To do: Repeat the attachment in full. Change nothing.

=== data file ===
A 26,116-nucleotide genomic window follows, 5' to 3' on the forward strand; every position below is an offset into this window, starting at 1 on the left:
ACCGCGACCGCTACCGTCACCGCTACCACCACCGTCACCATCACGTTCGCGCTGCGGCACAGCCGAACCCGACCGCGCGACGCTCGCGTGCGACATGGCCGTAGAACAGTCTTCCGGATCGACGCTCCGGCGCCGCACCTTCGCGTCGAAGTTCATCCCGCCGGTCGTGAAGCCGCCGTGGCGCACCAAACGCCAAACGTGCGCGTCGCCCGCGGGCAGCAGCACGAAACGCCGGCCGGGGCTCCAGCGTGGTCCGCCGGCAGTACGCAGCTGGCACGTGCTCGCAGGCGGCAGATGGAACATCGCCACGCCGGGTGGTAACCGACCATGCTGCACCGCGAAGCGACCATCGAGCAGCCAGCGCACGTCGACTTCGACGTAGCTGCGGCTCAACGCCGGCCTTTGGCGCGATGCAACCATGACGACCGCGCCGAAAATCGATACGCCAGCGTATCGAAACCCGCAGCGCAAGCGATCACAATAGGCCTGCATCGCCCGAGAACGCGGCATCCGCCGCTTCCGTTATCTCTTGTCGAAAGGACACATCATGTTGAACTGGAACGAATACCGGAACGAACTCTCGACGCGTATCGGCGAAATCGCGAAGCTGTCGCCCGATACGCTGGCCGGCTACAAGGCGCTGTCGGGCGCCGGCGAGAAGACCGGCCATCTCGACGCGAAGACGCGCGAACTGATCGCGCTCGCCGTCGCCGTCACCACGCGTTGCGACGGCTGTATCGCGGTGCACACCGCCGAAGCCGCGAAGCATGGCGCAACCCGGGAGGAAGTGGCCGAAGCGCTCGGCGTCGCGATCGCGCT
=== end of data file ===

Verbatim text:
A 26,116-nucleotide genomic window follows, 5' to 3' on the forward strand; every position below is an offset into this window, starting at 1 on the left:
ACCGCGACCGCTACCGTCACCGCTACCACCACCGTCACCATCACGTTCGCGCTGCGGCACAGCCGAACCCGACCGCGCGACGCTCGCGTGCGACATGGCCGTAGAACAGTCTTCCGGATCGACGCTCCGGCGCCGCACCTTCGCGTCGAAGTTCATCCCGCCGGTCGTGAAGCCGCCGTGGCGCACCAAACGCCAAACGTGCGCGTCGCCCGCGGGCAGCAGCACGAAACGCCGGCCGGGGCTCCAGCGTGGTCCGCCGGCAGTACGCAGCTGGCACGTGCTCGCAGGCGGCAGATGGAACATCGCCACGCCGGGTGGTAACCGACCATGCTGCACCGCGAAGCGACCATCGAGCAGCCAGCGCACGTCGACTTCGACGTAGCTGCGGCTCAACGCCGGCCTTTGGCGCGATGCAACCATGACGACCGCGCCGAAAATCGATACGCCAGCGTATCGAAACCCGCAGCGCAAGCGATCACAATAGGCCTGCATCGCCCGAGAACGCGGCATCCGCCGCTTCCGTTATCTCTTGTCGAAAGGACACATCATGTTGAACTGGAACGAATACCGGAACGAACTCTCGACGCGTATCGGCGAAATCGCGAAGCTGTCGCCCGATACGCTGGCCGGCTACAAGGCGCTGTCGGGCGCCGGCGAGAAGACCGGCCATCTCGACGCGAAGACGCGCGAACTGATCGCGCTCGCCGTCGCCGTCACCACGCGTTGCGACGGCTGTATCGCGGTGCACACCGCCGAAGCCGCGAAGCATGGCGCAACCCGGGAGGAAGTGGCCGAAGCGCTCGGCGTCGCGATCGCGCT